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What is croup?

  • Croup is an inflammation of the voice box (larynx) that may extend to the windpipe (trachea).
  • Several different viral infections, most commonly the parainfluenza virus, can cause croup.
  • When a child has croup, the airway just below the vocal cords becomes swollen and narrow leading to difficult and noisy breathing.
  • Children between the ages of 6 months and 3 years of age are most likely to get croup.
  • Croup occurs more commonly in the winter months.

How does a child get croup?

  • As with many upper respiratory tract infections, viruses are spread by respiratory droplets from an infected person’s nose or mouth.
  • The droplets can spread through the air directly onto another person, or may land or be placed on another surface, which is then touched by another person. If that person then touches his eyes or mouth, he can become infected.

How long will it take my child to become ill after being exposed to someone else with a viral infection that can cause croup?

  • Remember, just because your child is exposed to an ill person does not necessarily mean they too will become ill.
  • But if your child is to become ill, it will depend on the type of viral infection. For example, a child would become ill 2 – 6 days after being exposed to the parainfluenza virus.

What are the signs and symptoms of croup?

  1. Typically starts off with a cold and low grade fever
  2. Develops a barking cough
  3. Stridor – coarse musical sound with each breath
    - common with mild croup, especially when a child is
    crying or moving actively.
    - but if a child has stridor while resting, it can be a sign of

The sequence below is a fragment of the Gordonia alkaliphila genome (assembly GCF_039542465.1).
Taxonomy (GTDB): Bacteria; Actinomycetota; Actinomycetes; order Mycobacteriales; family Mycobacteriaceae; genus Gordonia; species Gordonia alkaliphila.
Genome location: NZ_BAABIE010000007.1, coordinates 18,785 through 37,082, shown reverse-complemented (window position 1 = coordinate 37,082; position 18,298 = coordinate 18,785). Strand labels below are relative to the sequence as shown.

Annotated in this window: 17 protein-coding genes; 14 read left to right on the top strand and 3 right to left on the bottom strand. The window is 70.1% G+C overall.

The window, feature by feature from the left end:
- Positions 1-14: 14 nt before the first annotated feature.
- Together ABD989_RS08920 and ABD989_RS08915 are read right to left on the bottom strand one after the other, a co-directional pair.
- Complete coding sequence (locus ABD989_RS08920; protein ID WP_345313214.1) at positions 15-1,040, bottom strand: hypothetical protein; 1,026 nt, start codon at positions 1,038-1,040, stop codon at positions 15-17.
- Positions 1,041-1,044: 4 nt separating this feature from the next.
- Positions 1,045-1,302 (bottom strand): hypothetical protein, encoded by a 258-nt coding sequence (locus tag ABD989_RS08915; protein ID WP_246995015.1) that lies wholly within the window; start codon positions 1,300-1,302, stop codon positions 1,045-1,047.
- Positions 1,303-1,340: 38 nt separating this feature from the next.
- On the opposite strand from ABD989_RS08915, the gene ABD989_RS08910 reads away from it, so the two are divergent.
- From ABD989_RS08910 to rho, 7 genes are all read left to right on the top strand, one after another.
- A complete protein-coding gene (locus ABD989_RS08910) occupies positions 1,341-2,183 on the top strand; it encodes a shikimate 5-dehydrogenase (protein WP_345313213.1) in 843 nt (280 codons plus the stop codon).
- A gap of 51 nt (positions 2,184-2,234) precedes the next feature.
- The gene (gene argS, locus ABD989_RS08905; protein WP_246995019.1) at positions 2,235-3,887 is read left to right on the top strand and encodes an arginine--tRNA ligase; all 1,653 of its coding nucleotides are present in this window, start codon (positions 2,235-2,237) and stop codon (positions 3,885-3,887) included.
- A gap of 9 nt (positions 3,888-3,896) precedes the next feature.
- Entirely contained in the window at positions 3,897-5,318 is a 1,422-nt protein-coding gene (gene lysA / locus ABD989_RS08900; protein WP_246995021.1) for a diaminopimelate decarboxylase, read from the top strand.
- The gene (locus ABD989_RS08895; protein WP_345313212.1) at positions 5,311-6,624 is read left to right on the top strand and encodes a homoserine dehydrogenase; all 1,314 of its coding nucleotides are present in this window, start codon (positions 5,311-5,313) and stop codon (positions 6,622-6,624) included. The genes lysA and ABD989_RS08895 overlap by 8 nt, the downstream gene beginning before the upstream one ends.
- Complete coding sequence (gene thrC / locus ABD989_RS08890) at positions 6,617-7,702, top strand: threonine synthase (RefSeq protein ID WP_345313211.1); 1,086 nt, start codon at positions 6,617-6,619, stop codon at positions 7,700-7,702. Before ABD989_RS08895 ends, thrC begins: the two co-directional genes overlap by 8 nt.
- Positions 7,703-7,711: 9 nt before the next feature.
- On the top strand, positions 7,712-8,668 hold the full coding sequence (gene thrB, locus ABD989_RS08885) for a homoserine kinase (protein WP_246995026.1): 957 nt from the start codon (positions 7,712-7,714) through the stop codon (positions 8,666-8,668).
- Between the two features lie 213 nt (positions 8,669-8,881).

severe croup.
  4. Difficulty breathing
  5. Drooling
  6. Difficulty swallowing
  7. Wheezing may be heard
  8. Decreased appetite
  9. Dehydration
  10. Fever may become high (over 102°F)

How can croup be diagnosed?

  • Croup is a clinical diagnosis meaning that the diagnosis based on the child’s age, signs and symptoms, and physical examination.
  • An X-ray of the neck may help make with the diagnosis but is most important in ruling out other causes for the child’s stridor.

What is the treatment for croup?

  • Plenty of rest and fluids (warm is better)
  • Acetaminophen (Tylenol) or ibuprofen (Advil, Motrin) for discomfort or fever
  • A cool-mist humidifier may be beneficial. Water droplets penetrate the areas of inflammation in the voice box and provide moisture.

For breathing difficulties, including stridor, you can do the following interventions at home:

  1. Steam: Take your child into the bathroom. Close the door and turn the shower on the hottest setting to let the bathroom steam up. Sit in the steamy bathroom with your child. Within 15 to 20 minutes, the warm, moist air should help their breathing.
  2. Cool air: If the steam in the bathroom does not work, take your child outdoors for a few minutes. Inhaling moist, cool night air may loosen up the air passages so that they can breathe more freely.

If your child requires evaluation at your pediatrician’s office or the ER:

  • Your child may be given a special type of aerosol treatment with epinephrine to improve their breathing.
  • If your child is given an epinephrine treatment they will be required to be observed in the ER for approximately 2 hours to make sure the breathing difficulties do not return.
  • Your child may be given steroids as well (either by mouth or injection)
  • Antibiotics, which treat bacteria, are not helpful for croup.
  • Some children do require admission to the hospital for further aerosol treatment and observation.

How long will my child be sick with croup?

  • Croup usually lasts several days and is usually worse at night. The second and third nights are usually the worst.

When can my child return to daycare or school?

  • For croup, it will depend on how quickly your child’s symptoms go away, especially their
    fever and breathing difficulties.

When should I call my pediatrician concerning a barky cough in my child?

  • It is best to call for specific instructions when you first suspect that your child has croup that does not respond to the home treatments, as described above.
  • You should also call your doctor immediately if your child’s symptoms worsen such as drooling or difficulty breathing.
  • If your childs breathing becomes a serious struggle, call 911 immediately.

How can croup be prevented?

  • Frequent hand washing is recommended to decrease the chance of becoming infected. Click on how to prevent infection for more details.